At a Twitter company meeting Monday about the decision to accept Elon Musk’s $44 billion acquisition offer, CEO Parag Agrawal avoided speculating on how its new owner might change the platform. For one employee watching, Musk’s public comments had already made the likely consequences clear: Twitter appeared poised to loosen content moderation, making it a less welcoming place for both users and advertisers.
“There’s an insane amount of abuse against people of color and gay people, and literal Nazis on the platform, we have to block out,” says the employee, who works on Twitter’s business development team. “If you take away restrictions and let Twitter fill with hate speech, people aren’t going to want to come there anymore.”
Concerns that Twitter is on the cusp of a new era marked by a significant uptick in abuse and harassment are shared by other company insiders, investors, and advisers to Twitter’s moderation policy teams. They say it would follow naturally from Musk’s stated aim of permitting a broader range of speech on the platform—not to mention the pugnacious example he sets with his own Tweets.
“Trolls are empowered,” another Twitter employee told WIRED, predicting that while the company will survive, the service may soon serve a much narrower community because it becomes hostile to many people who currently use Twitter. Research indicates that online abuse already falls disproportionately on marginalized groups, suggesting that any increase in toxicity on Twitter likely would too. “I’m concerned about the social media version of the splinternet,” the employee says. “The world will be worse off without Twitter as a dysfunctional but well-meaning place.”
On Tuesday, Musk used his Twitter account to single out one of the company’s top lawyers, Vijaya Gadde, by joining a thread criticizing her work policing the platform. She immediately received a stream of abuse from Musk fans on Twitter, prompting public complaints from some Twitter employees and the company’s former CEO Dick Costolo. Researchers who monitor right-wing extremists reported this week that individuals and groups previously banned from Twitter have already been attempting to return to the platform. Twitter and Musk did not respond to requests for comment.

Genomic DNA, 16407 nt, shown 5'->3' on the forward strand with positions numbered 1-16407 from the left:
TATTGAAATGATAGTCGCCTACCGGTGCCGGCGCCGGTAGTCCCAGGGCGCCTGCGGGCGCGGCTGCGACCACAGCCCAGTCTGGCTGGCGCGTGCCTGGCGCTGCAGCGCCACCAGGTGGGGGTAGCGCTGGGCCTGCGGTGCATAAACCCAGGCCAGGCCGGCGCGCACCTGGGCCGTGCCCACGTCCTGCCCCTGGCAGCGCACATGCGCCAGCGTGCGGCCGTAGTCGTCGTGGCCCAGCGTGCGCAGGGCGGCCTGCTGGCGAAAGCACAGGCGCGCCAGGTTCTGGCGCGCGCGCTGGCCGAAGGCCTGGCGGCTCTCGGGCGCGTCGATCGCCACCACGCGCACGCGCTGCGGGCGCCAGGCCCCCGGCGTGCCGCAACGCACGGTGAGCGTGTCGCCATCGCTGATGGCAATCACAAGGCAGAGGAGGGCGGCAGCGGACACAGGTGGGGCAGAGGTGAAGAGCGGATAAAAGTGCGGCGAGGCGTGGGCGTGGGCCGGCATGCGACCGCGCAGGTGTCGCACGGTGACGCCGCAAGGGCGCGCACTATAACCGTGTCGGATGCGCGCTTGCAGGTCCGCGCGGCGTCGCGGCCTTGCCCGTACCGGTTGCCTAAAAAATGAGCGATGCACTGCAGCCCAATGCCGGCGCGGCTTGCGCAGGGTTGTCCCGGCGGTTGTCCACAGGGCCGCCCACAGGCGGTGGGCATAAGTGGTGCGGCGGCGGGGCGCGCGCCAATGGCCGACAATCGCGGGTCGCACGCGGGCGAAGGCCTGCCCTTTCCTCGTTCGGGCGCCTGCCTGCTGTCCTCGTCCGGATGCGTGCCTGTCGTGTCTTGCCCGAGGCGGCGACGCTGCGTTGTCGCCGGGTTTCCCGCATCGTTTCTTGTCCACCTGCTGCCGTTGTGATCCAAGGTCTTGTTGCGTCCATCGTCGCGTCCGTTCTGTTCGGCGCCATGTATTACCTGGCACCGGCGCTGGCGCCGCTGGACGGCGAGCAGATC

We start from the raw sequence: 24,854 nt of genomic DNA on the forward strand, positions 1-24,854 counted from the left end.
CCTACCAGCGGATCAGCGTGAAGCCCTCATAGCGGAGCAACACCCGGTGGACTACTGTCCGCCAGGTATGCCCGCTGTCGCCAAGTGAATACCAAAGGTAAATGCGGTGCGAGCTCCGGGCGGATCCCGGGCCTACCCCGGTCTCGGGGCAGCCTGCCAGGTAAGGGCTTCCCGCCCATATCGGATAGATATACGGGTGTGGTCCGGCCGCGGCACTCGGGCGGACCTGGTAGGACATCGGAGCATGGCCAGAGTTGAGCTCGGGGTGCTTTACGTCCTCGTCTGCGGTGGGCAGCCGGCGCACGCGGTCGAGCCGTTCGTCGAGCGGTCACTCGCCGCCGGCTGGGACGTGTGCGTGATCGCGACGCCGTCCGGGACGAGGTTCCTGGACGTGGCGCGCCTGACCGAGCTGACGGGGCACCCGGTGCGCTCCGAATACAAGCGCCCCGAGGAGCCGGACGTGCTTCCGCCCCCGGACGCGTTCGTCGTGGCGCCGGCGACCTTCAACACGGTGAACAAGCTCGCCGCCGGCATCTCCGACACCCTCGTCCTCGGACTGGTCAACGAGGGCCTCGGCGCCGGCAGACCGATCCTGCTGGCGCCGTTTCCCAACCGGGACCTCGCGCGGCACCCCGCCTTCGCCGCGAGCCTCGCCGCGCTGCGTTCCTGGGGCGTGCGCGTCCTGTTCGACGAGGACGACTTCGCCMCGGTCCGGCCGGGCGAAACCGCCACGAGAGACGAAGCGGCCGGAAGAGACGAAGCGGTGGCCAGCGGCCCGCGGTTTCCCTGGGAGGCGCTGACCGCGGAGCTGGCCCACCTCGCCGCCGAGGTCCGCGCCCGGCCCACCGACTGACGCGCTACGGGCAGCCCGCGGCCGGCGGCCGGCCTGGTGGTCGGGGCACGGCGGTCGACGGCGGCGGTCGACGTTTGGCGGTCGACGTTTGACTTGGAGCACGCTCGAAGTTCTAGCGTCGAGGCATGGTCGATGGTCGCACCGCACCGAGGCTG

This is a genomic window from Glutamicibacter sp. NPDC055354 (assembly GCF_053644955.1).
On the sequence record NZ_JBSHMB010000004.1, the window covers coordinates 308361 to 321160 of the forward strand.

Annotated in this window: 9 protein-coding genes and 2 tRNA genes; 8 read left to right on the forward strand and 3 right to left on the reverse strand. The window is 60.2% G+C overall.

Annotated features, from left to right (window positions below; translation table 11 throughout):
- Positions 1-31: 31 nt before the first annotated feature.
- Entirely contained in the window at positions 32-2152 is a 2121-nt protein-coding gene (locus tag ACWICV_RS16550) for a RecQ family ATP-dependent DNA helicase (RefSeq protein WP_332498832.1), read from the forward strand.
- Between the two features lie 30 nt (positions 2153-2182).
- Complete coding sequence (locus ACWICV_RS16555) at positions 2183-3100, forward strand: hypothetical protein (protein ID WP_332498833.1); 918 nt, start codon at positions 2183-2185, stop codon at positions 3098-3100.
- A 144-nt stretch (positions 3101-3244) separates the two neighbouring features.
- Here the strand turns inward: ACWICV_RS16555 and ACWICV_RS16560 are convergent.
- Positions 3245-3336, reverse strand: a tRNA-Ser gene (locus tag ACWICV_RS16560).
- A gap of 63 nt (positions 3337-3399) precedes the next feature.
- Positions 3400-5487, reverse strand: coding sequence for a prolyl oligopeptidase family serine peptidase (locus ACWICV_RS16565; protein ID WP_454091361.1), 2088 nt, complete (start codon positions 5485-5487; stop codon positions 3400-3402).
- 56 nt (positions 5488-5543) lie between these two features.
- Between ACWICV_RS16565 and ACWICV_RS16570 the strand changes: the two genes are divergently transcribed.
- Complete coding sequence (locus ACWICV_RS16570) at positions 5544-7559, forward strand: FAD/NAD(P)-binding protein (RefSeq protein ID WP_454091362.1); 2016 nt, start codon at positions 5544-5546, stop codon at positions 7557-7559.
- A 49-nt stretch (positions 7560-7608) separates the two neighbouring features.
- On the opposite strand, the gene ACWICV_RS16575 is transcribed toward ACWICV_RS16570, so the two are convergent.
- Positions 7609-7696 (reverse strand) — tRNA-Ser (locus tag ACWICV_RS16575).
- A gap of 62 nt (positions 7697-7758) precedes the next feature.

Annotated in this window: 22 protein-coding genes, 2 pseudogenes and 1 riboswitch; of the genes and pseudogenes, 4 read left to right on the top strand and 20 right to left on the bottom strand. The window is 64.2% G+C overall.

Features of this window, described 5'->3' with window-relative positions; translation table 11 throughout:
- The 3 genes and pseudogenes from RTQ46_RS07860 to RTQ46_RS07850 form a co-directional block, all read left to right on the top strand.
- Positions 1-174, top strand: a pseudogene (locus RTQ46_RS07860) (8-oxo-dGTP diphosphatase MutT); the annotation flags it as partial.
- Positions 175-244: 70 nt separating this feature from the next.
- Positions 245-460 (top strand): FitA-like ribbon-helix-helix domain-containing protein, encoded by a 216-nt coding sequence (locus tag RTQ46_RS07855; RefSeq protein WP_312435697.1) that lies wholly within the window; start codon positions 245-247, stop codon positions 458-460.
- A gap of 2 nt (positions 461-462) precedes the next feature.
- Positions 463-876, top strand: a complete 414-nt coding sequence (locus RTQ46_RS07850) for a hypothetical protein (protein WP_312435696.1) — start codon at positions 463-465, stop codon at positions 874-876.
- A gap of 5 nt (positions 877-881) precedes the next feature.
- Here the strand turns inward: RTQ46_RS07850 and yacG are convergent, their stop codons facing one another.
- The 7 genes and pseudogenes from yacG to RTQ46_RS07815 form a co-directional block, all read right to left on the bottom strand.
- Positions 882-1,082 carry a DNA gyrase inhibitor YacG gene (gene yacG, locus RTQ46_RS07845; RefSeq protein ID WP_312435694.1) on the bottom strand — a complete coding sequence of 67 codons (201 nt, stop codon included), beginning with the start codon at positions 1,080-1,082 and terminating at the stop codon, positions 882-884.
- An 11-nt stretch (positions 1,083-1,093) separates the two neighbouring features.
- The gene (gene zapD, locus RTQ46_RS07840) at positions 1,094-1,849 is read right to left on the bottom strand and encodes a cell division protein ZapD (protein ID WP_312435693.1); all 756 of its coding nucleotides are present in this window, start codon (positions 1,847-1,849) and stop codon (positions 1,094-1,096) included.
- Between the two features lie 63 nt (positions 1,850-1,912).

In 2011, then CEO Costolo described Twitter as “the free speech wing of the free speech party” after UK officials suggested tweets may have contributed to riots in London. Since then Twitter has, like other social networks, strengthened its moderation as recognition of the potential harms of online harassment and falsehoods have grown. During the 2020 US presidential election campaign, Twitter blocked users from sharing a New York Post article about the son of then presidential candidate Joe Biden, saying it was based on emails that may have been obtained inappropriately. After the attack on the US Capitol last year, the company shut down President Trump’s account, citing “the risk of further incitement of violence.”
Musk’s ownership of Twitter may start a unique experiment in broadly loosening controls on users’ conduct. “The story of content moderation has generally been a one-way ratchet so far, with platforms very rarely going back the other way,” says Evelyn Douek, a researcher at the Knight First Amendment Institute at Columbia University. Musk tweeted Tuesday that he considered removing speech that wasn’t illegal as “contrary to the will of the people,” suggesting that people in the US could be allowed to tweet more or less anything.
Jon Bell, a designer who previously worked on Twitter’s anti-abuse team, says weakening Twitter’s moderation would be a mistake. Outsiders—including Bell before he joined the company—often don’t realize how much work it takes to prevent the site from being overrun by toxic content, he says. Although Twitter has been criticized for not doing enough to contain abuse and harassment, it has developed tools and processes that significantly reduce the volume, Bell says. “Everything Musk is talking about would undo that.”
In 2016, Twitter established a council of independent organizations to provide advice on online safety. Alex Holmes, deputy CEO of UK nonprofit the Diana Award, which is a member of the council, says he is now unsure how that work can continue. “Understandably, there are concerns about how this would be possible if freedom of speech is prioritized to a detrimental extent,” he says. Holmes says he has heard similar concerns from Twitter employees.